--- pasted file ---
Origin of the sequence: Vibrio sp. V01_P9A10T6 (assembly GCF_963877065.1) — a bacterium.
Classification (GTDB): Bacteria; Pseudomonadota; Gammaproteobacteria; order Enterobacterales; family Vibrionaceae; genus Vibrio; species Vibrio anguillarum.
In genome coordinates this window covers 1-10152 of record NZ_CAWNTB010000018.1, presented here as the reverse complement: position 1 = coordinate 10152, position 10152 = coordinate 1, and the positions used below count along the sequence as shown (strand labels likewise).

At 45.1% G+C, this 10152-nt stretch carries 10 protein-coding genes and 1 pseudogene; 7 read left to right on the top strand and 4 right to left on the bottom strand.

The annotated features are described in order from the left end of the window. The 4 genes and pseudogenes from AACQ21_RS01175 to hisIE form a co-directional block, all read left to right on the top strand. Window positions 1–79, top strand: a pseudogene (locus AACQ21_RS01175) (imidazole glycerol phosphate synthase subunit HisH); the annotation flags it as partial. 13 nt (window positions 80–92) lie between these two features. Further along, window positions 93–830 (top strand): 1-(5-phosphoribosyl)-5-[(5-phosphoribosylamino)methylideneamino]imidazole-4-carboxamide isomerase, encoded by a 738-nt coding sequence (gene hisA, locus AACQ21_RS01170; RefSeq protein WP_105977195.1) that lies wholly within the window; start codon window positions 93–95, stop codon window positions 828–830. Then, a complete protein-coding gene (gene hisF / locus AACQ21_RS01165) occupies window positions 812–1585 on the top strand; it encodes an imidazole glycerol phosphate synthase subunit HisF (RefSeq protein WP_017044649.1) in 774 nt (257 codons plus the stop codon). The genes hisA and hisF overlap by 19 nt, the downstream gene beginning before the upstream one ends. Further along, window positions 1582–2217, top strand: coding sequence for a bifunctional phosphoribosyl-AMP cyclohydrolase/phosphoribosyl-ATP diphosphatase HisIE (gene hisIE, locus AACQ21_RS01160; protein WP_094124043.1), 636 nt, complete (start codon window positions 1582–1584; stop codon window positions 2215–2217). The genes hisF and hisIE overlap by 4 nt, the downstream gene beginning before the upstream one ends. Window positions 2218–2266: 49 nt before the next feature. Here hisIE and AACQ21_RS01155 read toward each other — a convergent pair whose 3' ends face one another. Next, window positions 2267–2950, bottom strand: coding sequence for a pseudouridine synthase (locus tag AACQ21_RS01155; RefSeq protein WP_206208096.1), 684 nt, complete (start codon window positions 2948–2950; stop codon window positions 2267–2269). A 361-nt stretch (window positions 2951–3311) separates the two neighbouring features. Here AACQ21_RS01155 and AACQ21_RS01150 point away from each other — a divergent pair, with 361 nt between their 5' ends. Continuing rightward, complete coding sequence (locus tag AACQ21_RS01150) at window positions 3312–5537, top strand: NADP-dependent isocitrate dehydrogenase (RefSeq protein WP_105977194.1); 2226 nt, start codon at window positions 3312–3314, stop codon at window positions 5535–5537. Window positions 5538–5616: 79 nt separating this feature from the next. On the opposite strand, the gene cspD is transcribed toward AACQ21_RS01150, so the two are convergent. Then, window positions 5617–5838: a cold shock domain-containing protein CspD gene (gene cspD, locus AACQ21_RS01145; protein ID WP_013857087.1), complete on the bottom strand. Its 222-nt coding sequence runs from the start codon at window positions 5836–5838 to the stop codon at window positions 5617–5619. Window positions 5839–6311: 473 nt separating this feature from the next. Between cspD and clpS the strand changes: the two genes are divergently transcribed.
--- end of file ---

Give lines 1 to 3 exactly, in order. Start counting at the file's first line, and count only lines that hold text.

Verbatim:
Origin of the sequence: Vibrio sp. V01_P9A10T6 (assembly GCF_963877065.1) — a bacterium.
Classification (GTDB): Bacteria; Pseudomonadota; Gammaproteobacteria; order Enterobacterales; family Vibrionaceae; genus Vibrio; species Vibrio anguillarum.
In genome coordinates this window covers 1-10152 of record NZ_CAWNTB010000018.1, presented here as the reverse complement: position 1 = coordinate 10152, position 10152 = coordinate 1, and the positions used below count along the sequence as shown (strand labels likewise).